Equal but Different

In Paris, hundreds of thousands marched against granting adoption rights to same-sex couples. Their hidden fear? That gays will produce gay children.

Blasting Gangnam Style and waving pink and blue flags, hundreds of thousands gathered at the Eiffel Tower this Sunday to protect the foundations of the family they had been told were under threat. From what exactly? From the minority lurking in the Marais.

With the same-sex marriage bill to be debated in parliament at the end of the month, France is in the throes of an increasingly strident debate over the issue. Mobilization against the bill has surprised much of the rest of the world, where France enjoys a reputation for progressiveness.

Marriage itself did not concern the protesters much—they insisted this was not a homophobic demonstration. “I’m all for the gays getting married to each other. They can have the right of inheritance and all that if they want,” one young woman told me. Her sign bears a reference to Marx: “Our wombs are not shopping-carts.” “But gay couples and straight couples are not the same. Single women have been fighting for access to artificial insemination for years,” she said. “I don’t see why gays should be allowed it all of a sudden.”

She is referring to a part of the bill that the minister of the family, Dominique Bertinotti, declared was being dropped last week. Along with marriage and adoption rights, the government had initially included the right to artificial reproduction, but slammed that Pandora’s box shut after many conservatives remembered that they hated that, too.

Another elderly man’s sign read “Equal but different,” a slogan that harks back to the racially segregated US of the 1950s. “Every child has the right to a mother and father,” he explained. Be they into men, women, leather whips, or feather boas, ever since 1996, article 343-1 of the French civil code allows for any single person over 28 to adopt a child. By extending marriage to same-sex couples, the new bill simply allows kids to have two legal guardians instead of one. So are two happily married gay dads worse than a single gay dad?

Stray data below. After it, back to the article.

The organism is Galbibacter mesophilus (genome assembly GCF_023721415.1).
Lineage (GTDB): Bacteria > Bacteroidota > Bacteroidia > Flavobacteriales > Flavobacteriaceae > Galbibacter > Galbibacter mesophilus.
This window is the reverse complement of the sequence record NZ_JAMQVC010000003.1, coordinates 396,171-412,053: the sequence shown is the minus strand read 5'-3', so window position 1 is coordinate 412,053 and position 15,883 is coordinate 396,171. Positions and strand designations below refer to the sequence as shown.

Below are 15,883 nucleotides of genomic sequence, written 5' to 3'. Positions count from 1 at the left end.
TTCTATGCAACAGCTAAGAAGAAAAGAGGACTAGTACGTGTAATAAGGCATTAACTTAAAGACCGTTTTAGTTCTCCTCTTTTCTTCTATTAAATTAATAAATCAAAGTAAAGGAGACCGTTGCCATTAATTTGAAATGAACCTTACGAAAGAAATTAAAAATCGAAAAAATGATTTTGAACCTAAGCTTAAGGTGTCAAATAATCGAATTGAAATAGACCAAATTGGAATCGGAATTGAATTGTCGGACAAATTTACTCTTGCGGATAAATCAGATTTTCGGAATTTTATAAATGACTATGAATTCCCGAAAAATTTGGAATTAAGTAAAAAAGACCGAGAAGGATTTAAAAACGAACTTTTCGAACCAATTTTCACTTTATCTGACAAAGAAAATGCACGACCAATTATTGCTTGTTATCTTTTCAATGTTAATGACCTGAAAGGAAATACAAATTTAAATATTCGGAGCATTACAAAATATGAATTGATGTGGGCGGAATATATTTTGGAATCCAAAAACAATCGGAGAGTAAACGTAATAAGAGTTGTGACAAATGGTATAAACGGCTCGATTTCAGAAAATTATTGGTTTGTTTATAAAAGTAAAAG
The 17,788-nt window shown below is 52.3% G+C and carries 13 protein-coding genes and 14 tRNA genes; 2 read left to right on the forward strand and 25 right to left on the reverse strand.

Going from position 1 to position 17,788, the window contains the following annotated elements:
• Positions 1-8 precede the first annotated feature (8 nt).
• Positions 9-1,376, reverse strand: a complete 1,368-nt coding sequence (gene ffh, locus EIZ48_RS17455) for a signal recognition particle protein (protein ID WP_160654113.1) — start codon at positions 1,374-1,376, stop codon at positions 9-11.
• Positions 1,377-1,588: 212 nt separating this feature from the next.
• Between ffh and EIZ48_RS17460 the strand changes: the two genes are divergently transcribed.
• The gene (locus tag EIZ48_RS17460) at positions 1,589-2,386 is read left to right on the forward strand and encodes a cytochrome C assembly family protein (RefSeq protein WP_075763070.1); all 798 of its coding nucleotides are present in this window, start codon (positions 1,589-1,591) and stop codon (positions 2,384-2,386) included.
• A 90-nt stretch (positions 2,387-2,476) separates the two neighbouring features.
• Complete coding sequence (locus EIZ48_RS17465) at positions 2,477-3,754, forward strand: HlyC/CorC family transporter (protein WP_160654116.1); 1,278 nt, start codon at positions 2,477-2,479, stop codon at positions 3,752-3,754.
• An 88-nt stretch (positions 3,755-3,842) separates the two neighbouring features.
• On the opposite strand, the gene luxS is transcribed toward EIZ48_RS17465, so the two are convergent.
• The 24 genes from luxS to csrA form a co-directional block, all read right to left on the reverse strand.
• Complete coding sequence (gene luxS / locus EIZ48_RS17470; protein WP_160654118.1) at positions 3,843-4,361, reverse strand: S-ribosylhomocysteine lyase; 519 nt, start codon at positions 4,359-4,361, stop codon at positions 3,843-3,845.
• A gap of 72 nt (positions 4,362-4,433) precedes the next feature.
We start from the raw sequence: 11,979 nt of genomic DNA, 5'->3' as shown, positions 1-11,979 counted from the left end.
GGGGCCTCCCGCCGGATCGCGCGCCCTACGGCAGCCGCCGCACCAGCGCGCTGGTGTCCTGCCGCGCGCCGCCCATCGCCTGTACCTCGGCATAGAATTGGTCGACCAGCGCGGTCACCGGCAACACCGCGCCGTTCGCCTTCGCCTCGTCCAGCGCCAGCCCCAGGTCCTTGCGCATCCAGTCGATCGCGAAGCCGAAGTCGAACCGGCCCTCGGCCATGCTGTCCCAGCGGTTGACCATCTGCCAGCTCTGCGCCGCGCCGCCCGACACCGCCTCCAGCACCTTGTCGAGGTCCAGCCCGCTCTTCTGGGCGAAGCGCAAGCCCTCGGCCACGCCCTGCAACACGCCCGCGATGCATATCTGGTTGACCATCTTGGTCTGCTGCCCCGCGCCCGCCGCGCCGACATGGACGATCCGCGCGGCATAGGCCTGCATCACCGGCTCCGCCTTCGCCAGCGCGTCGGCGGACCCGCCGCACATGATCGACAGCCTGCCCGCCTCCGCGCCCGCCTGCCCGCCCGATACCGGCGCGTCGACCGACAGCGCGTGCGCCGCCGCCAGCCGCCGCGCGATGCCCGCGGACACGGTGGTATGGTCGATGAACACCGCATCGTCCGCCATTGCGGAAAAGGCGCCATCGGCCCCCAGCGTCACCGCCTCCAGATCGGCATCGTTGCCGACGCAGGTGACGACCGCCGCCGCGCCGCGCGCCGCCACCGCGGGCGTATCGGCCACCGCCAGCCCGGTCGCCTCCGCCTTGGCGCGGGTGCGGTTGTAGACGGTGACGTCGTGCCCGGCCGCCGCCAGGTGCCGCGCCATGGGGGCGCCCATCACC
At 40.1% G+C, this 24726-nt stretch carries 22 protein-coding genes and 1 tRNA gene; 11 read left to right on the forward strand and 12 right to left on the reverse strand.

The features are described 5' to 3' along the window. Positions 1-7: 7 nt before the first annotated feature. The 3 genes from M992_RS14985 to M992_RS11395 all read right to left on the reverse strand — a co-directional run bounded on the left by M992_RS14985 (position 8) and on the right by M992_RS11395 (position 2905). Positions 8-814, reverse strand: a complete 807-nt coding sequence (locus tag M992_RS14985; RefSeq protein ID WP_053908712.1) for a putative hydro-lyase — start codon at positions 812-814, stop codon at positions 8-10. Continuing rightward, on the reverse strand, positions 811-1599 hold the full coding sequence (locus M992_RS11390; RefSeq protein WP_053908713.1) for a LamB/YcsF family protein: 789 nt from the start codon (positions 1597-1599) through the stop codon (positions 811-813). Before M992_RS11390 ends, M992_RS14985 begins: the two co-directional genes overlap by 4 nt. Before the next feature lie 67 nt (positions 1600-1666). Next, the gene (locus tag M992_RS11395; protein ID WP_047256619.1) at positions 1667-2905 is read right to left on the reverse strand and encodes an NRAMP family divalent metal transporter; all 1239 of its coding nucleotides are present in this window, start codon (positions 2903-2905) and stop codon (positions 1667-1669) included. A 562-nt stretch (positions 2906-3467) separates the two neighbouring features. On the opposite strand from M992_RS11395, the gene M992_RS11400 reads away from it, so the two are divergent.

Yes, according to a series of gay men who have ‘come out’ against the bill (click here to watch the video).

That’s right – if you assumed that all gays would be in favor of a gay rights bill, you are not only mistaken, you are apparently homophobic. That’s what Xavier Bongibault, a spokesperson for “Mariage pour Tous,” the organization behind the demonstration, said of Hollande’s government. Just to make sure he got his point across, he then hastened to compare the French president to Hitler.

The truth is, everyone’s tired of talking about the gays. The church, the opposition parties, even the right-wing extremists have lost some of their je-ne-sais-quoi. By tapping into the issue of children’s rights, the opposition successfully breathed new life into a debate that was otherwise losing much of its luster. Earlier last week, the gay fever also spread to the education system, as private Catholic schools declared they would be debating the issue with their pupils.

Sorting through the bigotry and the moral hysteria, you will find a more rational concern: if raised by two parents of the same gender, will a child be deprived of a healthy, gender-balanced childhood? Certainly, you need men as well as women in your life. But does it follow that legal guardianship should be restricted to pink-and-blue heterosexuals?

The real, rarely stated fear is that gay parents will raise gay children, and heterosexuality will die out: that’s what senator and owner of the French right-wing daily “Le Figaro,” Serge Dassault, warned: “Do we want a country of gays? In ten years, there will be no one.”

That’s why ancient Greece floundered, according to Dassault: too much boy-on-boy action. While we wait for our own civilization to crash and burn from too much queerness, let’s hope other things like idiocy don’t get it first.

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